Source: Government restores land to Border Timbers | The Financial Gazette October 5, 2017
THE government is evicting more than 60 resettled farmers from an 8 000 hectares piece of land expropriated from Border Timbers Limited (BTL), which it had acquired under the land reform programme.
The land is being returned to BTL, which had dragged government to an international land tribunal over a dispute involving expropriation of its estates in violation of a Bilateral Investment Protection and Promotion Agreement (BIPPA) signed between Zimbabwe and Germany.
In a statement issued last week, Land and Rural Resettlement Minister, Douglas Mombeshora, notified the beneficiaries of government’s intention to remove them from the three BTL plantations.
“Notice is hereby given to the beneficiaries listed below that the acquiring authority intends to withdraw their offer letters. The offer were issued on plantation farms covered by Bilateral Investment Promotion and Protection Agreement,” read the notice.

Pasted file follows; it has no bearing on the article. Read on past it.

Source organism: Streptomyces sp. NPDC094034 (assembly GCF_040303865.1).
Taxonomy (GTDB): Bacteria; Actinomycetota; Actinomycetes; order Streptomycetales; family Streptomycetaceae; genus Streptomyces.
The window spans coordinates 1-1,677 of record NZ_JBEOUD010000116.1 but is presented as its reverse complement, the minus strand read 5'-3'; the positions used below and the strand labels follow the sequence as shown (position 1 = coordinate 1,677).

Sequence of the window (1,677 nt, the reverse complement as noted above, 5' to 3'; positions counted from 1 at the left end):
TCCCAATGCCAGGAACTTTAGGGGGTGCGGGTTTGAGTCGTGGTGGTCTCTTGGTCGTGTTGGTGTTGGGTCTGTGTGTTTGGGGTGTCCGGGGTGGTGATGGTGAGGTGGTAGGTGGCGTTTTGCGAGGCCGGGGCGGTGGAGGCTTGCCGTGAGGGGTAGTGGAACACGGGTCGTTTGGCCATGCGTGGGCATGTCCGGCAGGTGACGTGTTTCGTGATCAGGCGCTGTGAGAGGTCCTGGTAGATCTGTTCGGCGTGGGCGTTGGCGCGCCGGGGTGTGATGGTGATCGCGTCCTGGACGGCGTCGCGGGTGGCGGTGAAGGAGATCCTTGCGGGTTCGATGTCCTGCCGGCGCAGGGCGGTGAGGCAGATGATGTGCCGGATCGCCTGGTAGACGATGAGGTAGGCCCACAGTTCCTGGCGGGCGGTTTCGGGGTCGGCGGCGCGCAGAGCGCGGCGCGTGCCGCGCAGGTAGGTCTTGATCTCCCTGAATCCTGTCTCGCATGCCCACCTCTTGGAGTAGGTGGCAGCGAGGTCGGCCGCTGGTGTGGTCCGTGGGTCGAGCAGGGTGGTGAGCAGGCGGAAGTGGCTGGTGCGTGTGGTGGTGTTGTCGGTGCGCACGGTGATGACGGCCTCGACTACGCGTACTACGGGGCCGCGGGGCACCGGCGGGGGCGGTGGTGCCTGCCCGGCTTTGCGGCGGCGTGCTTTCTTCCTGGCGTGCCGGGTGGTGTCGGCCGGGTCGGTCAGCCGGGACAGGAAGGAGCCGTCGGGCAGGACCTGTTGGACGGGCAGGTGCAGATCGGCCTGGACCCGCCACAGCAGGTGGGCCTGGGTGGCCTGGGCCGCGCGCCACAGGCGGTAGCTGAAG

It gave the 64 beneficiaries 14 days to show cause why they should not be evicted.
Of those facing eviction are 33 beneficiaries that were occupying 2 205 hectares of Westward Hoo Plantation, nine occupying 1 945 hectares on Cambridge Plantation and 22 occupying 4 695 hectares on Tilbury Plantation.
Since President Robert Mugabe’s government embarked on its controversial land reform programme in 2000, more than 20 000 hectares of BTL’s land had been seized by the State and parcelled out to hundreds of landless blacks.
Thousands of others illegally resettled themselves on the company’s estates.
Most of these squatters have illegally harvested timber and caused veldfires that have destroyed prime forests.
Over the years, government has de-listed some of the land that it compulsorily acquired under pressure from lawsuits as well as from foreign governments with which it has signed BIPPAs.
BTL is majority-owned by Rift Valley Holdings whose main shareholder is Heinrich von Pezold, a German national and former chairman of BTL.
The firm lost, among others, lucrative estates such as Chitaka, Gwindingwi-Skyline, two lodges in the Hippo Valley Estates to illegal settlers and those settled by the government.
Other properties owned by the von Pezold family such as Makandi Tea and Coffee Estate, Border Timbers Estate and Forrester Estate, were also occupied by settlers.